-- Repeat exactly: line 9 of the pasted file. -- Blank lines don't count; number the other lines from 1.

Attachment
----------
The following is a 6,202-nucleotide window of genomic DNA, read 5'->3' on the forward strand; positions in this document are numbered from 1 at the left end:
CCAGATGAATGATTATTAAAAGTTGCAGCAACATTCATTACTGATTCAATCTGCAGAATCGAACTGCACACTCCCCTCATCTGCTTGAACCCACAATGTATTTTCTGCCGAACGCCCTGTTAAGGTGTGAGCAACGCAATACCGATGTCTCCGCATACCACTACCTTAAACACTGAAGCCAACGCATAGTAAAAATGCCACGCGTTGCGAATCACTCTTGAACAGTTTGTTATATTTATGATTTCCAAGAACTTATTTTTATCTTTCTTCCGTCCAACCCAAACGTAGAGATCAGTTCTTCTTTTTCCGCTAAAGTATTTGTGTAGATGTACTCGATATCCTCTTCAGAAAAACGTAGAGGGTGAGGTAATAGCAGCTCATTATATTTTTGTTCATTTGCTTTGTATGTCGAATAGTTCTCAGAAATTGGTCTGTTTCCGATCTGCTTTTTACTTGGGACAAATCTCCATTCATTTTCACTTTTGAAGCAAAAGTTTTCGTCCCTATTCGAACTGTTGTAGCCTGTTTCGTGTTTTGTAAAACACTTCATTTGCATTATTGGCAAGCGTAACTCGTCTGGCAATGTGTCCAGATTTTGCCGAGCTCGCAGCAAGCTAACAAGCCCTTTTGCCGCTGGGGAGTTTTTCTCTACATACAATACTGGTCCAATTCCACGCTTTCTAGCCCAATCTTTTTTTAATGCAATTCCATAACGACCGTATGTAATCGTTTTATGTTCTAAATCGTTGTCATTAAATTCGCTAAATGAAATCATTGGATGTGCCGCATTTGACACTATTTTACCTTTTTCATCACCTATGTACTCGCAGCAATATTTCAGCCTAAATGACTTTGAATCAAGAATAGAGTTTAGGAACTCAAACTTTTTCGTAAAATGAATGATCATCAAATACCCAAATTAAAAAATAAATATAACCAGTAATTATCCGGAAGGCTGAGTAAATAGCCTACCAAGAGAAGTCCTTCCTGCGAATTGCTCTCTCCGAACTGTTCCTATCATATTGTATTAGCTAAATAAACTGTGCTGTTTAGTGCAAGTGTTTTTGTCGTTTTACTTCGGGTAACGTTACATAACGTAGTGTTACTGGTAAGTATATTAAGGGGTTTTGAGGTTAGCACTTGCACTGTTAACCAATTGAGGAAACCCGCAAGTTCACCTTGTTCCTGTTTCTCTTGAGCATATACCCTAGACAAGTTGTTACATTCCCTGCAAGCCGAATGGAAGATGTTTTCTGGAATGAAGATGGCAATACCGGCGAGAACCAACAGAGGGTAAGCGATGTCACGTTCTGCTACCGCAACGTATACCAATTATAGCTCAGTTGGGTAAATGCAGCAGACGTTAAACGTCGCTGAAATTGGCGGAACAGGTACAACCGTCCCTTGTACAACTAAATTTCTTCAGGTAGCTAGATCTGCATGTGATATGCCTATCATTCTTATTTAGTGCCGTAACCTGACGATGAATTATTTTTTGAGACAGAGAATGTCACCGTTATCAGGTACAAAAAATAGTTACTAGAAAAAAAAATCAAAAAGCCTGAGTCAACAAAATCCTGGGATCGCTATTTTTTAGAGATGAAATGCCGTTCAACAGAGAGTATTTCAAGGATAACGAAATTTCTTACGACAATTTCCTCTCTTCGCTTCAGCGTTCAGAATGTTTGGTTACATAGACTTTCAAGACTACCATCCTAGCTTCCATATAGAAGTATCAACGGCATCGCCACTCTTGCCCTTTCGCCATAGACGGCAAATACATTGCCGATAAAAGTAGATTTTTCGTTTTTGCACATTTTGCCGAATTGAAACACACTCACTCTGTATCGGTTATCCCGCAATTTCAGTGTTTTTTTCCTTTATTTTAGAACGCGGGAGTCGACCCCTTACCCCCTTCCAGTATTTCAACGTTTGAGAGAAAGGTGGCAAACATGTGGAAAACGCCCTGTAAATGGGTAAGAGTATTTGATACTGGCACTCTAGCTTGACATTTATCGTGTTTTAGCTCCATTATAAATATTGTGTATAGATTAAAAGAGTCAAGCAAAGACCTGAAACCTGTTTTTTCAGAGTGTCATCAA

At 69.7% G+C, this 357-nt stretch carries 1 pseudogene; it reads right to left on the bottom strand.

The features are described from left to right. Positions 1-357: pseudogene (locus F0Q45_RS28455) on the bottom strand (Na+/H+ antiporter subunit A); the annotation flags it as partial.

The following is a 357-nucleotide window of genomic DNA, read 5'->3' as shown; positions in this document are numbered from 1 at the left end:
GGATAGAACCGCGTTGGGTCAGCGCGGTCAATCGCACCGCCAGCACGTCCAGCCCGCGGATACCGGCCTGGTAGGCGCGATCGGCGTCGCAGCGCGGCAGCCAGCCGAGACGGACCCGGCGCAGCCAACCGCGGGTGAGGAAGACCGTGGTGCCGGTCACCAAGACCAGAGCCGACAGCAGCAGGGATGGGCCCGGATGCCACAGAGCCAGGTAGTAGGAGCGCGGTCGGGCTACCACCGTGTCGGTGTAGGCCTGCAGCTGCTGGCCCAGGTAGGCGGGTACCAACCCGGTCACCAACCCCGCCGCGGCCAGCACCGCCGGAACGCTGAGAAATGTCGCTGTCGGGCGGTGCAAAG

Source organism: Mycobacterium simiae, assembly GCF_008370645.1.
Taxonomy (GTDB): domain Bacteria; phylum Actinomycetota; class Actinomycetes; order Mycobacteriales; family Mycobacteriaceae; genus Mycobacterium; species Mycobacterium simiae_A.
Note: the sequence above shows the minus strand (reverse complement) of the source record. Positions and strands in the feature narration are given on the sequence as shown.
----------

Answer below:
Note: the sequence above shows the minus strand (reverse complement) of the source record. Positions and strands in the feature narration are given on the sequence as shown.